Chronicle of a Hate Crime Foretold: Muslim-Bashing Has Consequences

The inevitable finally occurred Tuesday
evening: An American Muslim taxi driver was violently
and nearly killed
by a fellow New Yorker who was influenced by the hateful rhetoric and
vicious propaganda that has flourished recently. Ahmed Sharif, who was
born in Bangladesh and has lived in the United States for twenty-five
years, picked up 21-year-old Michael Enright, who, after a few innocuous
comments, established that his driver was Muslim and began taunting
his religion.

    "As the cab inched up Third Avenue
    and reached 39th Street [in Manhattan], Mr. Sharif said in a phone interview,
    Mr. Enright suddenly began cursing at him and shouting 'This is the
    checkpoint' and 'I have to bring you down'," the New York
    reported. "'He was talking like he was a soldier,' Mr.
    Sharif said. He withdrew a Leatherman knife, Mr. Sharif said, and, reaching
    through the opening in the plastic divider, slashed Mr. Sharif's throat.
    When Mr. Sharif turned, he said, Mr. Enright stabbed him in his face,
    on his arm and on his thumbs. Mr. Sharif said he told him: 'I beg
    of you, don't kill me. I worked so hard, I have a family'."

Newt Gingrich, Sarah Palin, and Fox News
bear considerable responsibility for this attack and for any other hate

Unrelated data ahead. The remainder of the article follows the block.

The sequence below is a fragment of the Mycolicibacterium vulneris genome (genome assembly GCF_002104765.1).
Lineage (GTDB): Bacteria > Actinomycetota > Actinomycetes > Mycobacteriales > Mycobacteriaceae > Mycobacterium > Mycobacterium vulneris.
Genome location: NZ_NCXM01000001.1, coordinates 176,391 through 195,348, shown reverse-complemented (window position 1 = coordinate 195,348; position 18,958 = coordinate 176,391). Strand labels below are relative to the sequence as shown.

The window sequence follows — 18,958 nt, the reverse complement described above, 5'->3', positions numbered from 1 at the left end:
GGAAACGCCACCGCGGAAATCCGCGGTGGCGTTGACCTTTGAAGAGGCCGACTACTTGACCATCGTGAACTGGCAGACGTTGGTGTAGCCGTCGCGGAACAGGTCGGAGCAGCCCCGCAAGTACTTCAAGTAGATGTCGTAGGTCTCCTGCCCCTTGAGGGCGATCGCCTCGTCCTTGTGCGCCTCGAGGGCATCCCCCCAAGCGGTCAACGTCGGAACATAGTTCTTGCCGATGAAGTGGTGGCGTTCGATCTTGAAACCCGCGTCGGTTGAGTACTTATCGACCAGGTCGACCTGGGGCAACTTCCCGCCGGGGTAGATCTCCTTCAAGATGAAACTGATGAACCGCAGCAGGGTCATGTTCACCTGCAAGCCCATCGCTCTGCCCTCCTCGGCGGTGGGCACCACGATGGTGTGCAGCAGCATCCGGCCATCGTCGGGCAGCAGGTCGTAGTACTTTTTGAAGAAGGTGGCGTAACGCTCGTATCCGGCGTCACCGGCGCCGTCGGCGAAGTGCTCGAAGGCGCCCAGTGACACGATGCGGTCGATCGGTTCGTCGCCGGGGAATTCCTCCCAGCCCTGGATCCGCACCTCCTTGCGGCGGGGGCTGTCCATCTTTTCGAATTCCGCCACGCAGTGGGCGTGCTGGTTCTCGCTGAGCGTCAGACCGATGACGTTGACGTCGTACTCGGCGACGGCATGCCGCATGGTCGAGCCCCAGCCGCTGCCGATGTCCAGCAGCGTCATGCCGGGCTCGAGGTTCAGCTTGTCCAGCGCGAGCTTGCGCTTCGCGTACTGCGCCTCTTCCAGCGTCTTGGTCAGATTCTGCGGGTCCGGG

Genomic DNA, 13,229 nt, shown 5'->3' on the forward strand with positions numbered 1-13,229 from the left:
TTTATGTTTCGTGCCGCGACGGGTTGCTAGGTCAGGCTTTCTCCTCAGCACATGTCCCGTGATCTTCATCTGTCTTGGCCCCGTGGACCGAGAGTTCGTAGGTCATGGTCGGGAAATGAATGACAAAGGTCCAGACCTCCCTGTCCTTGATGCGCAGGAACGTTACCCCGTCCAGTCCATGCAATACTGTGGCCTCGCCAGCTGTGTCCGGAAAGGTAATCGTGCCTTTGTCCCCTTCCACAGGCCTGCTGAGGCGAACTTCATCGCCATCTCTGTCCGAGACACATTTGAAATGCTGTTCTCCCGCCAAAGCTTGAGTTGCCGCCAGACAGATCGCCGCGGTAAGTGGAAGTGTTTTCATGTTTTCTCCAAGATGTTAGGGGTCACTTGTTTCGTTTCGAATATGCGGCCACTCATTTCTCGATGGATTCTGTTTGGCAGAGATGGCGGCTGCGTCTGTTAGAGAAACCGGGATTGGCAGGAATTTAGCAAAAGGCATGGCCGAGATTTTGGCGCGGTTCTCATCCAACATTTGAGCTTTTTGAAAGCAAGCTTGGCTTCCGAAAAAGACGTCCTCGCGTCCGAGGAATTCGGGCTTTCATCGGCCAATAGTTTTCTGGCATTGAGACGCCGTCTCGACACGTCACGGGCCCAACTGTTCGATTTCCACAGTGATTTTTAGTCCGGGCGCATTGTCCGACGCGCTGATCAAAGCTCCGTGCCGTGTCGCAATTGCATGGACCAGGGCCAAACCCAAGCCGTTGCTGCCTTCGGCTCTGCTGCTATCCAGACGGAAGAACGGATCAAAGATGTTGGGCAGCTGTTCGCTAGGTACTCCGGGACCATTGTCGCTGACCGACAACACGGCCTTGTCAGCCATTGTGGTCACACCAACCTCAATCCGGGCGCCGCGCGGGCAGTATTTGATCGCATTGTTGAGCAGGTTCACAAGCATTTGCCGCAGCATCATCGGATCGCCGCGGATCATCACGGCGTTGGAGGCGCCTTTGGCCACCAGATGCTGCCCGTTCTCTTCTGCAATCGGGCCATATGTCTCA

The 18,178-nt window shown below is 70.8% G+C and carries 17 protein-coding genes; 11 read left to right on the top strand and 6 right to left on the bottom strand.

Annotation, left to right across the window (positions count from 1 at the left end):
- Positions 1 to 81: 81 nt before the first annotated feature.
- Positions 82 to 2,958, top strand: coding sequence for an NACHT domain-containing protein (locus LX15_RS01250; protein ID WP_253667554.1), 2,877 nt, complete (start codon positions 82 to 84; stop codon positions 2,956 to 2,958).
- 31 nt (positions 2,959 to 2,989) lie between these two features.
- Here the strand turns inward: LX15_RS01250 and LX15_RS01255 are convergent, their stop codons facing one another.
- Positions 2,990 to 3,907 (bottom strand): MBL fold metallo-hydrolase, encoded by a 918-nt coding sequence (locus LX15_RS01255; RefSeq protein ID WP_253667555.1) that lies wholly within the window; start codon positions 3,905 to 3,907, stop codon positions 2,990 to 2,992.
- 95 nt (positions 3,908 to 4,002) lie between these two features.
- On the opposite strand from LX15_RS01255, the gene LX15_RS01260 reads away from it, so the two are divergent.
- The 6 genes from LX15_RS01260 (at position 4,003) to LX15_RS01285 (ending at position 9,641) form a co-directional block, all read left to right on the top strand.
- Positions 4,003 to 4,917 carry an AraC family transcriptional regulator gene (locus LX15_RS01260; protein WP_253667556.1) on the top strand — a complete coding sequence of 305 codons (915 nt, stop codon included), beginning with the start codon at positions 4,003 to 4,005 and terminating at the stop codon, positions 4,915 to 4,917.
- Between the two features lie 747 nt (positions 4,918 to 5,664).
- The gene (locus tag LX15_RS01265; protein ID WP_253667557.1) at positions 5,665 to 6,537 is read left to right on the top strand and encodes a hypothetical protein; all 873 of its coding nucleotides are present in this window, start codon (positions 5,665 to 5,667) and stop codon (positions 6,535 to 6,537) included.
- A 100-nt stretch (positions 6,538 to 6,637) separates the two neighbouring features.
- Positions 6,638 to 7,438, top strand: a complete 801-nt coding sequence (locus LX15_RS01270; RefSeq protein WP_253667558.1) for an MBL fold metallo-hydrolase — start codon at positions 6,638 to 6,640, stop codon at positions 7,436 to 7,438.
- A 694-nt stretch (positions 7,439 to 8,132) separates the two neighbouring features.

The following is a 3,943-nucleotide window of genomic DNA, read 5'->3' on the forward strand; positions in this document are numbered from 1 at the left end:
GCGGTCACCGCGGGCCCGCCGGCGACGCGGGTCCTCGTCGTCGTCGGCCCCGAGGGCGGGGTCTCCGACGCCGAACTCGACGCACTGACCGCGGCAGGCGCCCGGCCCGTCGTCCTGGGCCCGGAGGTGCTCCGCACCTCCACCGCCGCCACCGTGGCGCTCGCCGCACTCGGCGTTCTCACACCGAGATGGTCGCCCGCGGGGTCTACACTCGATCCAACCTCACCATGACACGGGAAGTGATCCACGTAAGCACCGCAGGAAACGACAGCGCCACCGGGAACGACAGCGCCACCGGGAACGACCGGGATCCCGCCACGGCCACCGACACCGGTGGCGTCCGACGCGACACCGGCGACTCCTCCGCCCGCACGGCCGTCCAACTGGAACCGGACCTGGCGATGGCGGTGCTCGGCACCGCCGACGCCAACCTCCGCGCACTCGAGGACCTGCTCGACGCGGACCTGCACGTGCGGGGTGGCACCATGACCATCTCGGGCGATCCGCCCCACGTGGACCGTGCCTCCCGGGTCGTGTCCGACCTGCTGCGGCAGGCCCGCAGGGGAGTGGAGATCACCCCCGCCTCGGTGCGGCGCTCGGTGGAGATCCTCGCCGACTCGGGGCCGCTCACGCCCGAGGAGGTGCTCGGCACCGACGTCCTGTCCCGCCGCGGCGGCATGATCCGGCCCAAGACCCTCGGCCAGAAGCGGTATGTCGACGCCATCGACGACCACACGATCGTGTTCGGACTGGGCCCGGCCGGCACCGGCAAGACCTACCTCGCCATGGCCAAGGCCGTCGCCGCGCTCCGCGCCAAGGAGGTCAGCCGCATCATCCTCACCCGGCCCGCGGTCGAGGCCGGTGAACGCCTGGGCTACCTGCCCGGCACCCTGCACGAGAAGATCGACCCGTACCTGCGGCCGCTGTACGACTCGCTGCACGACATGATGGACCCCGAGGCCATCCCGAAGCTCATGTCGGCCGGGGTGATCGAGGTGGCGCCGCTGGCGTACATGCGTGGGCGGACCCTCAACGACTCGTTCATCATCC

crimes committed against Muslims in the immediate future. If you continuously
shout that "Islam equals Nazism" and "all Muslims are responsible
for 9/11," which has been the explicit message of the leaders of the
campaign against the Park51 community center, someone like Mr. Enright
will eventually translate your rhetoric into action.

While Gingrich and Fox lead the charge,
lesser-known local politicians are conveying the anti-Islam message
to their communities. Allen
, who is running for
Congress in Broward County, Florida, "told a group of supporters
that 'Islam is not a religion' but rather 'a vicious enemy'
that was "infiltrating" the United States." Elsewhere in Florida--not
far from the site of a planned Quran-burning on September 11--Congressional
candidate Ron McNeil "told a group of high school and middle school students last
week that Islam's plan 'is to destroy our way of life'."

The recent controversy over the Manhattan
community center has brought to the surface and intensified our society's
deep-seated bigotry toward Muslims. A few myths and facts about the
Park51 Community Center, also known as the Cordoba House or, inaccurately,